Monday, February 14, 2022

Sony Diaries: The Zen in seeing the mundane in new light

Zen is based on the belief, and the knowledge, that beauty and meaning can be found in the ordinary.

The Gallery at the PGCRL on a rare bright and sunny afternoon in February.

Sunday, February 13, 2022

First roll with a newly-acquired 1975'ish Minolta XE-7

As far as I can remember, it's been almost 20 years since I loaded 35 film on to a camera; even longer since I used B&W film. The chemically plastic smell of popping open a film canister brings back fond memories.
Shooting with film is not something that may be taken lightly. Film and processing, including scanning, is expensive. A 36-exp roll will set you back $0.60/shot. I set out to shoot no more than 2 frames per subject, budgeting to shoot up to 20 shots on this walk around Kensington Market. This is so different from shooting digital, with over 500 clicks for a similar outing.
I had to carefully choose my subject matter for suitability for B&W. The absence of colour means "focusing" on other aspects such as subject matter, textures, shapes, patterns, and the sum of all these: composition. Limiting myself to using 2 manual, prime (non-zooming) lenses: 28F2.8 and 50F1.4 meant I had to "zoom" with my feet. The fact that I only have 20 shots to use in a busy environment with lots of moving parts (this is not landscape photography)  meant that I had to be disciplined in my movement and quick to decide what was shot-worthy.
And one more thin:  I had to make an educated guess for the exposure setting, since I couldn't rely on the camera metering. The Minolta XE-7 is a manual focus camera and when it wasn't possible to bring the camera to my eye (so as not to spook the subject matter), I relied on the distance scale on the lens for focus; not an easy task when aiming for shallow depth of field.
For film, I used Ilford XP2: a chromogenic black and white film that is developed in colour C-41 chemistry. It has a wide-exposure latitude (more forgiving for exposure errors), and doesn't require traditional B&W processing. C-41 colour processing is readily available locally. I also used either a yellow or a light orange filter to increase scene contrast.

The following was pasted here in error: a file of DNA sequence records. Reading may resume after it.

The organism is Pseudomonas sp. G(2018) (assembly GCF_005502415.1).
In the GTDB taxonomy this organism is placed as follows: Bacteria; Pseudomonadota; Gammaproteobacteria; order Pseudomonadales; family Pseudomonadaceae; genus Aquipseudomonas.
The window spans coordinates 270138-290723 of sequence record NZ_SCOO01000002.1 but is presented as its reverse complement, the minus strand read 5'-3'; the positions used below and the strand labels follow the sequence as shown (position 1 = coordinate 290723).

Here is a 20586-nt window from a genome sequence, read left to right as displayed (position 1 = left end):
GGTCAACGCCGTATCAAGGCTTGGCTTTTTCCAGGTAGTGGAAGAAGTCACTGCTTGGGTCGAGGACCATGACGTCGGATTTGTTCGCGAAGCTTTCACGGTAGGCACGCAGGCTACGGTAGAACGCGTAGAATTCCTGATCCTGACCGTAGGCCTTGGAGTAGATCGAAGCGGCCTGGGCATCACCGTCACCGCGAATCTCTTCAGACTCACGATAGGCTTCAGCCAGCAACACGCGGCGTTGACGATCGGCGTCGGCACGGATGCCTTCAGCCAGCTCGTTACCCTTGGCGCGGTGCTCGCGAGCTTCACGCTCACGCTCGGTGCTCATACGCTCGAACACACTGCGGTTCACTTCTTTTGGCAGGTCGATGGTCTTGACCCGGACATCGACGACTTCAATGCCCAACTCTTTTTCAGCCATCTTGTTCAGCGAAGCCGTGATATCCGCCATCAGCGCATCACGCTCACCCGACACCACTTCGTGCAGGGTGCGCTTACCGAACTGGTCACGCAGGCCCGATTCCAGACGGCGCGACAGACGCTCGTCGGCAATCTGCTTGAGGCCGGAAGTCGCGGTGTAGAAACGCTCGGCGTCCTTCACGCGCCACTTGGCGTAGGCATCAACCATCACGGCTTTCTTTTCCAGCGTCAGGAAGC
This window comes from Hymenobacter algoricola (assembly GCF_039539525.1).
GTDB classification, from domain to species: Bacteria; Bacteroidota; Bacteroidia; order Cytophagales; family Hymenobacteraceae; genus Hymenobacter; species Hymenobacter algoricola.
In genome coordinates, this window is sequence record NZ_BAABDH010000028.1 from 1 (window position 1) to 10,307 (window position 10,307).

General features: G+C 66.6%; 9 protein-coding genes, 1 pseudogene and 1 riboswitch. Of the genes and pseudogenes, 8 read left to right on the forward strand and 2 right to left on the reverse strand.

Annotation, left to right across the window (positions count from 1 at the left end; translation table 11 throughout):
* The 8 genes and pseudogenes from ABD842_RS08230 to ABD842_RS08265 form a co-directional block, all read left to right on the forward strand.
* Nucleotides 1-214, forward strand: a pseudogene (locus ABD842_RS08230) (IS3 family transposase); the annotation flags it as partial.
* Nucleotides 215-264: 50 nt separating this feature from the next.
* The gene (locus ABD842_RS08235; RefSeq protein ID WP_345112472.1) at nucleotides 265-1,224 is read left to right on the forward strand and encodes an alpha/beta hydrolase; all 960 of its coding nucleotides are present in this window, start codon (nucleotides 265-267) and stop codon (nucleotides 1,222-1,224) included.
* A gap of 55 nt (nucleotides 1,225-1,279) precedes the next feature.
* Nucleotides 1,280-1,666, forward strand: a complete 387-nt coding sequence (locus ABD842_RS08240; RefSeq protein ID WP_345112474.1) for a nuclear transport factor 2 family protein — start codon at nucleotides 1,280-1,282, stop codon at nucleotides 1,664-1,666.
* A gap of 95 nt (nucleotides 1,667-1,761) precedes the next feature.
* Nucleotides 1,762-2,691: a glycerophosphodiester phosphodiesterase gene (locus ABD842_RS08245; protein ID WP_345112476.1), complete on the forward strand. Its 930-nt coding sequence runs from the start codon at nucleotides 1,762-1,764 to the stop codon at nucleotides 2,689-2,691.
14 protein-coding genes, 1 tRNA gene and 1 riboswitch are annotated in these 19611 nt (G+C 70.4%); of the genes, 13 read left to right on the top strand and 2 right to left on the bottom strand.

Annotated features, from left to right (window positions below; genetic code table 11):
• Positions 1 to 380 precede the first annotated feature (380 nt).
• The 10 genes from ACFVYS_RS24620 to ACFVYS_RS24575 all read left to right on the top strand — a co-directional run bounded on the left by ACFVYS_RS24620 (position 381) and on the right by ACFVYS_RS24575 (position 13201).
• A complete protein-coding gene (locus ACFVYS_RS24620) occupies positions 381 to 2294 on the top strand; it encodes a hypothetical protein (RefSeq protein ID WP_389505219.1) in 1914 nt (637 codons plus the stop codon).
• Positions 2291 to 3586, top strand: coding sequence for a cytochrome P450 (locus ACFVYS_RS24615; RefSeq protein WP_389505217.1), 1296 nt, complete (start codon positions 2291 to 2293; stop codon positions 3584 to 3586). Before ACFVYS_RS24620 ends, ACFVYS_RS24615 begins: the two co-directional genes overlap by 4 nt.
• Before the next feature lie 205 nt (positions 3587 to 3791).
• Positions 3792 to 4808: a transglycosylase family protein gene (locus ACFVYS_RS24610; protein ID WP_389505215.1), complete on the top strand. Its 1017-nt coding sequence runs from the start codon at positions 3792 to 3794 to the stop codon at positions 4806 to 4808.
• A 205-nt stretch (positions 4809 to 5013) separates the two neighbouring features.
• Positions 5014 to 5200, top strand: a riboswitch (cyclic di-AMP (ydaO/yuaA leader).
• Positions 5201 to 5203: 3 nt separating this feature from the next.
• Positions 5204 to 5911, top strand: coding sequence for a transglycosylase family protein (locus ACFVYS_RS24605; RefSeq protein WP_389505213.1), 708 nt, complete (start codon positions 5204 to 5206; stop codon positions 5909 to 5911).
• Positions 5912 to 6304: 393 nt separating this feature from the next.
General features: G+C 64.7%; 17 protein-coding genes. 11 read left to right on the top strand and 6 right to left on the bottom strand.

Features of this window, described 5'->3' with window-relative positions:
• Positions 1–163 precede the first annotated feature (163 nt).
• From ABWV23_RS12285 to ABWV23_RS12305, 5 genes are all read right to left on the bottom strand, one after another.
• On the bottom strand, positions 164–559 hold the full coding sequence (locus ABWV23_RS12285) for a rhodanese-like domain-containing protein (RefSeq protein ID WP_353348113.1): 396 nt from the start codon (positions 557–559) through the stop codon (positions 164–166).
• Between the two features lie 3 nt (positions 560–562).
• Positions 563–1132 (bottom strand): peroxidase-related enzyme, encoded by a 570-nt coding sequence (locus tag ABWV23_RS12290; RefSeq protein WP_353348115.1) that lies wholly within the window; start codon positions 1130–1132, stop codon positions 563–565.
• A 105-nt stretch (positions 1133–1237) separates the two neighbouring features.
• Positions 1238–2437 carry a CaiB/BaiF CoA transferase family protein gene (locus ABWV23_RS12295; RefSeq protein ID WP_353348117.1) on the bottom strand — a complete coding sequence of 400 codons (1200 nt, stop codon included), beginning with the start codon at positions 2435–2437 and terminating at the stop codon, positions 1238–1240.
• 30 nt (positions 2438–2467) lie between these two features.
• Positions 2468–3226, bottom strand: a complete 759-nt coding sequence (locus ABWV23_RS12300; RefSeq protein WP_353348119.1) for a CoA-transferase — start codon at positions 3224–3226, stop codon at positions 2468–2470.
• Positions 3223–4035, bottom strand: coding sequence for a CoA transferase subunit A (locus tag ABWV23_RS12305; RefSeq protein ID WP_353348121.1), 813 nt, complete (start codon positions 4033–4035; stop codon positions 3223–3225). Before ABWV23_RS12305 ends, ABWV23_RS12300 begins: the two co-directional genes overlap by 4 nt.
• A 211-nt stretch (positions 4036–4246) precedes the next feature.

I find XP2 to be lower in contrastthan traditional B&W. My next roll will be Ilford HP5 developed with traditional B&W soups.
All things considered, it was a satisfying walk-around.
 

Thursday, January 6, 2022

I bought the Minolta XE-5 for its looks, I kept it for its heart

My decision to buy the XE-5 in 1977, with the first paycheques from my first job, was an easy one to make. It was the best-looking camera in the store that I could afford.

It was later on that I learned that:
It was the first SLR Minolta produced together with Leica, as a result of co-operation between Minolta and Leitz. The Leica R3 has the same basic construction, although at least the electronics, metering system and aperture mechanics are different to facilitate spot metering and the use of Leica mount lenses.
The Minolta XE is an extremely well built top quality SLR camera. Its mechanical quality exceeds everything Minolta has made ever since - including its successors, the XD-series, and IMHO also the present top model Dynax 9. Basically it is electronically controlled single lens reflex camera that offers both metered manual and aperture -priority automatic exposure controls with full aperture TTL metering. The body is all metal and designed to hard use. All controls are placed where a photographer is used to have them - there is no such individually placed controls that would require a manual to be learned, like there is in the Minoltas pro SLR, the XM. (http://satnam.ca/cameras/minoltaxe/xemain/xemain.html)
 

Monday, January 3, 2022

The Minolta XE-5

In November1977, with some cash from my first 4 paycheques working in Housekeeping at Sunnybrook Hospital, I went to Black's Cameras at the Don Mills Centre, then a nondescript strip plaza. We had arrived in Canada in early July 1977, and I landed a job at Sunnybrook 2 months later.

I can't really say what compelled me to spend most of my hard-earned cash on an advanced SLR camera. This was my first camera; no Kodak Instamatics in my past. My Dad was an inveterate photographer with his Canon Canonet QL17, and he also was a collector of other people's photographs. 

I settled on a Minolta XE-5. I would have preferred the Minolta XE-7 but that was more expensive. I hadn't done any research; I just knew that the Minolta XE-5 was a good-looking camera.

In the years since then, I have owned medium-format Hasselblads, Mamiyas, and Yashicas and Bronicas, 35mm Rolleis and Nikons, and even a Leica R3, 110 Kodaks and Rolleis, and 4x5s from Toyo, Graflex, and Nagaoka. I've had to sell gear to acquire other gear. I was never into collecting cameras and associated gear. The gear I had was the gear I used. But my heart always went back to that Minolta XE-5.

Over the years, I've looked on Kijiji and Craigslist for a well-preserved XE-5, to no avail. I don't trust eBay; if I can't feel it in my hands before purchase, I won't consider the purchase.

Recently, I came across a near-mint-for-its-age XE-5. Here it is, with an MC Rokkor-PF 58F1.4!

This is one camera I would collect!

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